Following resident complaints, CBRM to draft flyer bylaw
'I get complaints because they're littering,' says District 2 Coun. Earlene MacMullin
Cape Breton Regional Municipality councillors have approved a motion to ask for a draft bylaw to regulate flyer distribution.
District 2 Coun. Earlene MacMullin put forward the motion at a general committee meeting on Tuesday afternoon.
"I get complaints because they're littering. I get complaints because their snowblowers are ruined. I get complaints because they're soaked at the end of the driveway," she said.
MacMullin said the number of complaints from her constituents in North Sydney has increased because it's been a particularly bad year for rain and high wind.
"I just want to make it clear, I have nothing against flyers — I feel they should be delivered," MacMullin said. "A lot of people really appreciate them. It's more of just a better delivery system [is needed]."
It's not clear what exactly the flyer bylaw would include.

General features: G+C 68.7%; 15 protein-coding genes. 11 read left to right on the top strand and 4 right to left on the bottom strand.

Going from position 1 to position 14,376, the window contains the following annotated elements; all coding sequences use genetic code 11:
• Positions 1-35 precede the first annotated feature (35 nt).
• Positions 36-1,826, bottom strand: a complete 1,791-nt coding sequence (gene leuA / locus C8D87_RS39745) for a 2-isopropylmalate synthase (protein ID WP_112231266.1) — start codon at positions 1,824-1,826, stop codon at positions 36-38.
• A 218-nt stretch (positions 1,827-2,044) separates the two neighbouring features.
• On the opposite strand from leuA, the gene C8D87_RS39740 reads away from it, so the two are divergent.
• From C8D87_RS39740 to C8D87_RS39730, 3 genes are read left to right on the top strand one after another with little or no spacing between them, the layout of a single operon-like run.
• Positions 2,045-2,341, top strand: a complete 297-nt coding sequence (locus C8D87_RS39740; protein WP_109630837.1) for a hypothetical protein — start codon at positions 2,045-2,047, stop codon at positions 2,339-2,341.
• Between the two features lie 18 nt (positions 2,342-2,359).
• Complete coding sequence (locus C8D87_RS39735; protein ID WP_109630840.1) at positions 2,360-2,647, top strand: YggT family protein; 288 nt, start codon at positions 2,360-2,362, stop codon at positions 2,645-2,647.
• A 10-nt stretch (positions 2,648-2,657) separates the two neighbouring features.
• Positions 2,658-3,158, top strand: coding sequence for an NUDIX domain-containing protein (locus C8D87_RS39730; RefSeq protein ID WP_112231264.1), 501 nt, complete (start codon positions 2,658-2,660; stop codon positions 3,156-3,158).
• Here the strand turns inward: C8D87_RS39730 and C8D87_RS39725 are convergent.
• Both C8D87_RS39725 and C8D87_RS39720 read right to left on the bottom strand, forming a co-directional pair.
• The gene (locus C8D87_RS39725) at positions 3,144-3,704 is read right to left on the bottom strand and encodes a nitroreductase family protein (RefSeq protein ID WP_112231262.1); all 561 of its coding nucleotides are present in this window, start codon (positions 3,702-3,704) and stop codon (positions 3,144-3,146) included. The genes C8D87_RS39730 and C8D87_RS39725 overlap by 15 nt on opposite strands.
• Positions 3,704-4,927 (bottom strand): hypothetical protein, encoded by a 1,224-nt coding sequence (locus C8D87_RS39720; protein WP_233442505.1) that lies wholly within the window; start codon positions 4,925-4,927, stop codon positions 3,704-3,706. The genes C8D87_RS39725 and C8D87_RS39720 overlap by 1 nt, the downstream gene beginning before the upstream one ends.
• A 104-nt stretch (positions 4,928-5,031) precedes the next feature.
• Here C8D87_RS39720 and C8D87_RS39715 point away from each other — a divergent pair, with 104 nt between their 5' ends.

Halifax has a flyer bylaw
The companies that distribute unwanted flyers in the municipality can be fined and the new rules prohibit anyone from throwing flyers on lawns and driveways.
Ian Scott, executive vice-president and chief operating officer at SaltWire Network, said in an email that the company deliver flyers to between 75 and 80 per cent of the homes in the communities they serve.
"We also respectfully maintain and follow a 'Do Not Deliver' list," Scott said.
Flyers help support local journalism, says newspaper company
Flyers are a significant revenue source for SaltWire, which publishes daily and weekly newspapers in Atlantic Canada, including the Chronicle Herald and Cape Breton Post.
"Changes to flyer distribution can put further pressure on already challenged bottom lines," Scott said. "Flyers are a source of revenue that helps support local journalism."
The issue will go before the full CBRM council at its next meeting later this month.